Comment by Thomas Reidy on December 28, 2013 at 3:41am

Mike, great info. Do I understand this correctly; people are paying upwards of $2,500 for a per-loaded card valued at $400 of store credit? (I don't get the prestige factor?) Excellent abstract on automotive rewards programs!

Comment by Alexander Lau on December 27, 2013 at 1:17pm

Great, but I'm Alexander, not Alexandra. Anyway, thanks for the data, very interesting. 

Comment by Mike Gorun on December 27, 2013 at 1:08pm

Thanks so much for your comment Alexandra.

We actually wrote a white paper on this subject in 2011, which you are welcome to access at:

Statistical service and sales transaction data verifies that dealership customers who are enrolled in specially designed rewards-based loyalty programs improve dealership service and sales performance. A multi-year, 72-dealership study that we conducted shows that customers who become active members in an automotive rewards or loyalty program visit their dealership every 4.26 months compared to every 6.82 months for those customers who are not participating in the program(general retail customers). This represents an increase in visit frequency of 60% annually.

Average annual member spend mirrors the increase in visitation with a 97% increase in overall retail spend. The study group, on average, realized a $325.37 per member annual increase in customer-pay spend, from $336.63 for non-members to $662.01 for members. Retail spend is defined only as customer-pay and excludes warranty, body shop, sublet, taxes and shop fees.
Furthermore, study results indicated an average overall retention rate of 56.98% for active members. According to recent research performed by an accredited dealer association, the national average for dealership retention is closer to 22%. Retention for the purpose of this study is defined as a member who visits a minimum of one customer-pay visit per 12 months.
Tom Wood Ford, Indianapolis, IN, started enrolling customers in a rewards-based loyalty program in 2007 and has over 13,000 members enrolled. Its member service visitation and spend ratios compare to the study averages: months between service visits for members, 5.28 compared to 8.43 for non-members; member spend $797.32 compared to only $504.20 for non-members.
“From 2008 through late 2011, my gross profit per month has doubled,” says Tom Kashman, Service Manager. “This is a huge number, one no one is going to believe, but the numbers don’t
lie. My belief is you cannot run a successful service operation without having some type of retention tool paying back the loyal customer,” he stresses.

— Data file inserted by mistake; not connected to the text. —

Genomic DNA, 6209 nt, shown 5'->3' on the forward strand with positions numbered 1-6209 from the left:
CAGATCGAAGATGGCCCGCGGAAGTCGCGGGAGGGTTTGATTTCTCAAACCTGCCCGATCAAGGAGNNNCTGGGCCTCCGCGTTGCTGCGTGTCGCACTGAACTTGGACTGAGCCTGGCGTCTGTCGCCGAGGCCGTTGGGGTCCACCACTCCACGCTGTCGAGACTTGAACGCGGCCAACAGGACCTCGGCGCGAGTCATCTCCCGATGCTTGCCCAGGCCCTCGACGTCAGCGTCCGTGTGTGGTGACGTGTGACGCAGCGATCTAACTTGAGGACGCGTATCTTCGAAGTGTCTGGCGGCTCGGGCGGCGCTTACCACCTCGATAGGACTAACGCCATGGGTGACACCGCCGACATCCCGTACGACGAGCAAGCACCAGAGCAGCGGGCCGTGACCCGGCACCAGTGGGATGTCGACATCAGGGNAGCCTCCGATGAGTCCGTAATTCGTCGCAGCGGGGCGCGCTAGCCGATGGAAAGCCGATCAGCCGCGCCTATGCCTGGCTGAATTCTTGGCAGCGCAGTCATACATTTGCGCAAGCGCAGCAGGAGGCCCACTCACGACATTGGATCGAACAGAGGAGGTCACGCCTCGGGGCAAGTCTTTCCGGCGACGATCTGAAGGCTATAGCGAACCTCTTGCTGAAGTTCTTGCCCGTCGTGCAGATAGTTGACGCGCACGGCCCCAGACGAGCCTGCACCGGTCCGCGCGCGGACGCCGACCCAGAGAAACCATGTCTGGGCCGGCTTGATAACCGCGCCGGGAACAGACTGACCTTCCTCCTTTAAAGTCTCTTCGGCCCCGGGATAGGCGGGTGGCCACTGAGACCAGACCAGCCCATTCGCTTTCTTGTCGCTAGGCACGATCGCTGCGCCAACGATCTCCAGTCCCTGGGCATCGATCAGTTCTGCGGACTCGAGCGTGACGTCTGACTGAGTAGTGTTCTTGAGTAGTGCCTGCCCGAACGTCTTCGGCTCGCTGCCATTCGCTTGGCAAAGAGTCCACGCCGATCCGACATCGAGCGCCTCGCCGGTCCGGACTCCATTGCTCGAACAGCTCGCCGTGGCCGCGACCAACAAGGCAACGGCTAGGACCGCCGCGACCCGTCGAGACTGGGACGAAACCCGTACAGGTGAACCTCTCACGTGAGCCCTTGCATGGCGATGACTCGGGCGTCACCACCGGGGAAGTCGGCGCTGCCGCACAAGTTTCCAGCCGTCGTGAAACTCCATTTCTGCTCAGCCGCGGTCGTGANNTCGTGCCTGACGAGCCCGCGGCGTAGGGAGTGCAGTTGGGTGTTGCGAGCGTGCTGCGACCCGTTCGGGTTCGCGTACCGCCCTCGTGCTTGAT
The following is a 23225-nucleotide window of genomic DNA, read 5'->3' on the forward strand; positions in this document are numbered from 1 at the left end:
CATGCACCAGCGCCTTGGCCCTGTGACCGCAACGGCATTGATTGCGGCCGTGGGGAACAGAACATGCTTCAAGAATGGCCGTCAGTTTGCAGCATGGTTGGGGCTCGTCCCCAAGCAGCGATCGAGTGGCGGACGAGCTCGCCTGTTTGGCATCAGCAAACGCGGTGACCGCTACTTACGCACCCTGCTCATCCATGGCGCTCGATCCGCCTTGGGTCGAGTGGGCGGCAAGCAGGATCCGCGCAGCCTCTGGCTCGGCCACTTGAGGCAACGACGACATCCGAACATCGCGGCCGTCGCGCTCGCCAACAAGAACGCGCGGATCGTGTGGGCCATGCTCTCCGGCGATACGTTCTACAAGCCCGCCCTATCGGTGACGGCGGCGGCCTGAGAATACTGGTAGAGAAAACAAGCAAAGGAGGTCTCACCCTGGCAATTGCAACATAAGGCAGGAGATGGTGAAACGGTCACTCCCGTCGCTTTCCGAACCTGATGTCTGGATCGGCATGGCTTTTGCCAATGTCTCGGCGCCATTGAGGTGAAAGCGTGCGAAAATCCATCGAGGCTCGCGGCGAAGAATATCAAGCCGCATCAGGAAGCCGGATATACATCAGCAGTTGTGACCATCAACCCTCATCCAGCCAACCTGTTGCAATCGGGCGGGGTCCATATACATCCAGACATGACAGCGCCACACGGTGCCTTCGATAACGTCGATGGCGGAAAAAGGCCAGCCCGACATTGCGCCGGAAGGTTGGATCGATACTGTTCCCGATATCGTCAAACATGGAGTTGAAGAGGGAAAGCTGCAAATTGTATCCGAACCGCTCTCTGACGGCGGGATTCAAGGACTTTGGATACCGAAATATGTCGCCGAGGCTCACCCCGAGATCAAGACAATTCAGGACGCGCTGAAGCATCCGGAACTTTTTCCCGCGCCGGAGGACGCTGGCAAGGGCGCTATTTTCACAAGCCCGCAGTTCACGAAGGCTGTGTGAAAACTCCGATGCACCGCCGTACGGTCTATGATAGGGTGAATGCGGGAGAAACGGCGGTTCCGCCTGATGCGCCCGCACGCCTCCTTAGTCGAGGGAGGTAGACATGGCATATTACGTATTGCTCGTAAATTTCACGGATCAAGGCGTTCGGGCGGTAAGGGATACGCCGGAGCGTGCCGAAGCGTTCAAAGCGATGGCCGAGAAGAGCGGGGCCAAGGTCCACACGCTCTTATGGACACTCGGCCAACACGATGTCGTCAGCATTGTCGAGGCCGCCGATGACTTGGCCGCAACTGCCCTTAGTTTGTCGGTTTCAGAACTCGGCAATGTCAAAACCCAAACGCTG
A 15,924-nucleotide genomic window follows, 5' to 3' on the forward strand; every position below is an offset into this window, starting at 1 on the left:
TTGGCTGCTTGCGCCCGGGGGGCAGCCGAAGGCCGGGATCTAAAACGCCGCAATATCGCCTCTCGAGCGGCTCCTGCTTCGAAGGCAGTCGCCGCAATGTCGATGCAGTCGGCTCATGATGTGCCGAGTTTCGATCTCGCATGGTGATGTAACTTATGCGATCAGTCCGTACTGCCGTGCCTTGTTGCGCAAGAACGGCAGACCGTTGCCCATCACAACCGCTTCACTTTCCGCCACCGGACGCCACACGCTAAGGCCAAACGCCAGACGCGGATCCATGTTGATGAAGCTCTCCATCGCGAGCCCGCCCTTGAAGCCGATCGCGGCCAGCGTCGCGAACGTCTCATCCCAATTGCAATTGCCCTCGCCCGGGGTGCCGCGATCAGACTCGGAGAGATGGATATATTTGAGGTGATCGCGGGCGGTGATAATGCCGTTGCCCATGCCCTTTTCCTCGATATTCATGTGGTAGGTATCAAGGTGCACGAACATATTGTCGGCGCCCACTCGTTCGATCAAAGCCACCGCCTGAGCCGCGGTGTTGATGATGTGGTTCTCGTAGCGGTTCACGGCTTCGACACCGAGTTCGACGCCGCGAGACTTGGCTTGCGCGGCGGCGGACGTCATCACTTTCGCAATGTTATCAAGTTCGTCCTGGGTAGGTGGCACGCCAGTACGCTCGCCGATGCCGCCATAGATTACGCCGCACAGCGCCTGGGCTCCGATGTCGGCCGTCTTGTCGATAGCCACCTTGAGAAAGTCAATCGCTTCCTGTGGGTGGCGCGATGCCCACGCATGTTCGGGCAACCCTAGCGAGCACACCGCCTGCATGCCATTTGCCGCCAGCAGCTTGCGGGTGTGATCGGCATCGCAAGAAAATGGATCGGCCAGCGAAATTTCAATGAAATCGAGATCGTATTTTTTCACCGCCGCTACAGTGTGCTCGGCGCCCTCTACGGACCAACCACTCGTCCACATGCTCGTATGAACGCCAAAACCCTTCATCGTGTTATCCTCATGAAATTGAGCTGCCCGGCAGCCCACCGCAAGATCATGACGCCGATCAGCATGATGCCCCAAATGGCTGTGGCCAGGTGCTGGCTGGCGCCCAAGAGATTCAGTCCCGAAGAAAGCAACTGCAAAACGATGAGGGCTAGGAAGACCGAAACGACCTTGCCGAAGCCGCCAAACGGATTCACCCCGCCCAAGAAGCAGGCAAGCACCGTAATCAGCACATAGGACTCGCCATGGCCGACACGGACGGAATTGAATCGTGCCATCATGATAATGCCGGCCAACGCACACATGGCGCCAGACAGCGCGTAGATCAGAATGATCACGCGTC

Results for Richfield Bloomington Honda, Richfield, MN, show similarly healthy increases through its loyalty program. General Manager Tim Carter reports 2.87 months between service visits
for members versus 5.95 for non-members, with an average annual service revenue of $927.34 per member versus $417.30 for non-members.
Dealership loyalty programs also positively affect the new and pre-owned sales departments. Jim Crutcher, General Manager at Berge Ford, Mesa, AZ adds, “We couldn’t survive without this program. In fact, 39% of our total service business is due to this program, plus we sell an additional 30 new vehicle units a month to customers redeeming rewards dollars.” Compared to customers not enrolled in these programs, these dealers:
•See customers in service at least 1.6X more frequently during the year
•Enjoy almost 2X greater total service-spend per customer, per year
•See their customer-pay RO dollars go up nearly $44 per customer, per visit
•Thrive on retention of nearly 60% — nearly 3X the NADA average and better than many non-captive service OEM-branded loyalty program goals
•Sell on average 15 additional units every month to customers redeeming rewards benefits toward those vehicle purchases

I hope this helps. If you have further questions feel free to contact me via email me at :

Comment by Alexander Lau on December 27, 2013 at 6:57am

Customers want to feel special, but it's a hard use in the automotive sales process. Unless dealers are willing to give up less profits. I do not see that happening. Mike, no offense, but can you show me a successful case study of loyalty cards working in the automotive world and real, hard ROI numbers? Bench marks?